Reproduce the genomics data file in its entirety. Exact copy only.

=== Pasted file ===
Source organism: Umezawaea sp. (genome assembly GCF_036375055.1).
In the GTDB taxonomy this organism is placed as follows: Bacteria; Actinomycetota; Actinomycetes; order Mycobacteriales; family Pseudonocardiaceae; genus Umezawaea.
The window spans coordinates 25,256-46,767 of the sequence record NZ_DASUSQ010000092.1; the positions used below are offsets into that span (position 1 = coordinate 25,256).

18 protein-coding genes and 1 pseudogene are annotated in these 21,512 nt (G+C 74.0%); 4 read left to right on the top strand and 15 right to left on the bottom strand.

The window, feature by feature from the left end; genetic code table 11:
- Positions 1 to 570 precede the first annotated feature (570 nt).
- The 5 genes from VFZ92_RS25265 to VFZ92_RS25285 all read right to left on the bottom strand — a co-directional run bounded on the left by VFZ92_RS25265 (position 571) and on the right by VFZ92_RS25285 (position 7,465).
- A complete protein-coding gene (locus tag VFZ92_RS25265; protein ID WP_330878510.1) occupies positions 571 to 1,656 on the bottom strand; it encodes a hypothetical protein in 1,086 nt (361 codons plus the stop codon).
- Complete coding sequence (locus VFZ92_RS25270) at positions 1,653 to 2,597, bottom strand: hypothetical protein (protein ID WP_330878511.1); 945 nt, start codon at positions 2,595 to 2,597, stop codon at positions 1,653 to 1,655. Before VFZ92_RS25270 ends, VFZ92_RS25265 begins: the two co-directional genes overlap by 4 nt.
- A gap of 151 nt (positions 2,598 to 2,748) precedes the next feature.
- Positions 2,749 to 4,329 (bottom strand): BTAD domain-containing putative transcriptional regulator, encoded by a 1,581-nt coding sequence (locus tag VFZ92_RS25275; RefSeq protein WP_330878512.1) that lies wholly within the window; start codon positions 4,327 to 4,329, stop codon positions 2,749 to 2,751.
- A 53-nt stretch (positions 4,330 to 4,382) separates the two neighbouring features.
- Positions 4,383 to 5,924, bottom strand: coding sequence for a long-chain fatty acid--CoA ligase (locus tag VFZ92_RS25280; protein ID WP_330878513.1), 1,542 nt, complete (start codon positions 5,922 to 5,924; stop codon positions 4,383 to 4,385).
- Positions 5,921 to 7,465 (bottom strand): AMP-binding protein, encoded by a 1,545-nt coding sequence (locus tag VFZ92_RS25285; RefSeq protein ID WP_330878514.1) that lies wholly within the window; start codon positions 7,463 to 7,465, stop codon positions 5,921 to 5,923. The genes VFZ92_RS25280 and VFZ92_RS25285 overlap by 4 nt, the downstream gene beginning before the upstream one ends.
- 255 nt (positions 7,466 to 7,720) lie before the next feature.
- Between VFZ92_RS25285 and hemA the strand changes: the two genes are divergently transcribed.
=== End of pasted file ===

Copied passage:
Source organism: Umezawaea sp. (genome assembly GCF_036375055.1).
In the GTDB taxonomy this organism is placed as follows: Bacteria; Actinomycetota; Actinomycetes; order Mycobacteriales; family Pseudonocardiaceae; genus Umezawaea.
The window spans coordinates 25,256-46,767 of the sequence record NZ_DASUSQ010000092.1; the positions used below are offsets into that span (position 1 = coordinate 25,256).

18 protein-coding genes and 1 pseudogene are annotated in these 21,512 nt (G+C 74.0%); 4 read left to right on the top strand and 15 right to left on the bottom strand.

The window, feature by feature from the left end; genetic code table 11:
- Positions 1 to 570 precede the first annotated feature (570 nt).
- The 5 genes from VFZ92_RS25265 to VFZ92_RS25285 all read right to left on the bottom strand — a co-directional run bounded on the left by VFZ92_RS25265 (position 571) and on the right by VFZ92_RS25285 (position 7,465).
- A complete protein-coding gene (locus tag VFZ92_RS25265; protein ID WP_330878510.1) occupies positions 571 to 1,656 on the bottom strand; it encodes a hypothetical protein in 1,086 nt (361 codons plus the stop codon).
- Complete coding sequence (locus VFZ92_RS25270) at positions 1,653 to 2,597, bottom strand: hypothetical protein (protein ID WP_330878511.1); 945 nt, start codon at positions 2,595 to 2,597, stop codon at positions 1,653 to 1,655. Before VFZ92_RS25270 ends, VFZ92_RS25265 begins: the two co-directional genes overlap by 4 nt.
- A gap of 151 nt (positions 2,598 to 2,748) precedes the next feature.
- Positions 2,749 to 4,329 (bottom strand): BTAD domain-containing putative transcriptional regulator, encoded by a 1,581-nt coding sequence (locus tag VFZ92_RS25275; RefSeq protein WP_330878512.1) that lies wholly within the window; start codon positions 4,327 to 4,329, stop codon positions 2,749 to 2,751.
- A 53-nt stretch (positions 4,330 to 4,382) separates the two neighbouring features.
- Positions 4,383 to 5,924, bottom strand: coding sequence for a long-chain fatty acid--CoA ligase (locus tag VFZ92_RS25280; protein ID WP_330878513.1), 1,542 nt, complete (start codon positions 5,922 to 5,924; stop codon positions 4,383 to 4,385).
- Positions 5,921 to 7,465 (bottom strand): AMP-binding protein, encoded by a 1,545-nt coding sequence (locus tag VFZ92_RS25285; RefSeq protein ID WP_330878514.1) that lies wholly within the window; start codon positions 7,463 to 7,465, stop codon positions 5,921 to 5,923. The genes VFZ92_RS25280 and VFZ92_RS25285 overlap by 4 nt, the downstream gene beginning before the upstream one ends.
- 255 nt (positions 7,466 to 7,720) lie before the next feature.
- Between VFZ92_RS25285 and hemA the strand changes: the two genes are divergently transcribed.